Aspen Ideas Fest panel grapples with wealth gap, solutions to economic inequality
The wealth gap is widening. So what’s the solution?
It is fitting that a conversation on creating more wealth for everyone would take place in Aspen, nearly 16 months into a pandemic that further widened the wealth gap, moderator Gillian White said Wednesday morning at the Aspen Ideas Festival.
“I think it’s really important that we have it here, in this moment, in this place,” said White, who is the managing editor of The Atlantic. “We are going to be talking about wealth, wealth creation and wealth inequality, and again I think Aspen is such an important place to start having this conversation.”
Aspen is a place where that inequality has been studied, extensively so. Ida Rademacher, who introduced the panel, leads the Aspen Institute’s financial security program that focuses on wealth inequality and economic inclusivity; Morningstar CEO Kunal Kapoor, one of Wednesday’s panelists, worked with the institute on research about just how much the wealth gap widened during the pandemic.
(It’s worth noting that Aspen is itself a place of what one sociologist calls “impossible math,” a paradox of superwealth and middle class in an increasingly expensive town.)
So what about the answer to that “how much” question? A lot, Kapoor said.
“It is very significant exactly because of what we posited: that many people who have access to markets are feeling even better off than they did prior to when the pandemic hit, and those who don’t are struggling even more,” he said.
The assumption that everyone has that access — or even the knowledge to use that access — is “one of the mistakes that has historically been made in financial services,” Kapoor said.
“If I was to ask everyone in this room whether they had access to the financial markets or participated in the financial markets … everyone in this room probably would raise their hands, and I think what has been demonstrated so far is if you went to different settings, with different groups of people, the answer could be quite different,” Kapoor said.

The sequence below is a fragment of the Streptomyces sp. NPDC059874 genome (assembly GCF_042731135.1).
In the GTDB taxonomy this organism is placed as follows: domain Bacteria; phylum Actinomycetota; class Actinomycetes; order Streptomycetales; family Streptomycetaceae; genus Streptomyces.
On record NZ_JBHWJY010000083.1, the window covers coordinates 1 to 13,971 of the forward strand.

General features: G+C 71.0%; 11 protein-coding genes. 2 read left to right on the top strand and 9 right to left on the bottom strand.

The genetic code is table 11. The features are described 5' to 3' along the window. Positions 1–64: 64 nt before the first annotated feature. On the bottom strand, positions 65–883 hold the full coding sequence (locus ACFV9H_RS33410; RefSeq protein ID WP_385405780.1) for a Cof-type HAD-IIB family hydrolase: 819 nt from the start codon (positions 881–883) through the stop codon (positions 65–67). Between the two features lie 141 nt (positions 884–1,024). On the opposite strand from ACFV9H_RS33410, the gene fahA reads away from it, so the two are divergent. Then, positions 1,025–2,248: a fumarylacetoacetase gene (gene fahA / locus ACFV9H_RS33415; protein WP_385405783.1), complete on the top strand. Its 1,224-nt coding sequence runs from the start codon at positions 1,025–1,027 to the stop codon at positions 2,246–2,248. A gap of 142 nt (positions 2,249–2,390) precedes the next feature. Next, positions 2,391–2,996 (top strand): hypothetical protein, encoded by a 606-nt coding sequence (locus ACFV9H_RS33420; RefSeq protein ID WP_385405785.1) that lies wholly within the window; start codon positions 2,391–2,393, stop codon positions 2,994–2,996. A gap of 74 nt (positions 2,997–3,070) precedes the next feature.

A bit of distribution in wealth and assets is natural in a market economy, according to panelist Beth Ann Bovino, the chief U.S. economist and managing director for S&P Global Ratings.
“That makes us work harder, that makes us invest in ourselves and our people and our children in order to have a better life,” Bovino said. “However, when it gets much wider, (which) is what we have,. … we see that the majority of participants in the United States are left behind. That means we lose their productivity, they lose their income and wealth, and we end up seeing it kind of spiraling down”
Recorded programming from the Aspen Ideas Festival is now online at aspenideas.org.
That’s not exactly breaking news to most people who have been tuned in over the last year and a half, White noted at the beginning of the panel.
“I think there’s no one who is watching the news or paying attention closely who didn’t hear the word ‘wealth inequality’ and hear about the gap widening,” White said.
“There were so many ways in which that happened,” she said, between those who could save more from spending more time at home to those who had to continue to work frontline jobs to those who experienced pandemic-related job loss.
There’s also the wealth gap that existed long before the pandemic began, the panel noted — a wealth gap that is in many ways linked to structural racism and a racial wealth gap that stems not only from income but from assets and inherited wealth, too.
“We need to start having serious dialogue about income and asset building strategies that are common to all people,” said Rev. Dr. Starsky Wilson, one of Wednesday’s panelists and the president and CEO of the Children’s Defense Fund in Washington.“It means we need to be talking about the fact that, you know, there are people who are descended from people who have a 250 years head start on asset building on me.”
“Supportive engagement” from government structures could help, Wilson said.
Kapoor mentioned “baby bonds,” an idea proposed to help close the racial wealth gap that entails providing government-issued bonds at birth, scaled based on the assets of the family. Universal basic income also could be a policy choice that moves things in the right direction, Wilson suggested.
“On a macro level we’re seeing that wealth and income inequality impact America’s future and we see it reflected in America’s children. We have come to a point of intersection between child well being, between inequities, broadly as we see them economically, and the matter and conversation of racial justice,” Wilson said. “We come to this conversation that we’re having today, and so we begin to see the impacts on what families can provide for their children.”
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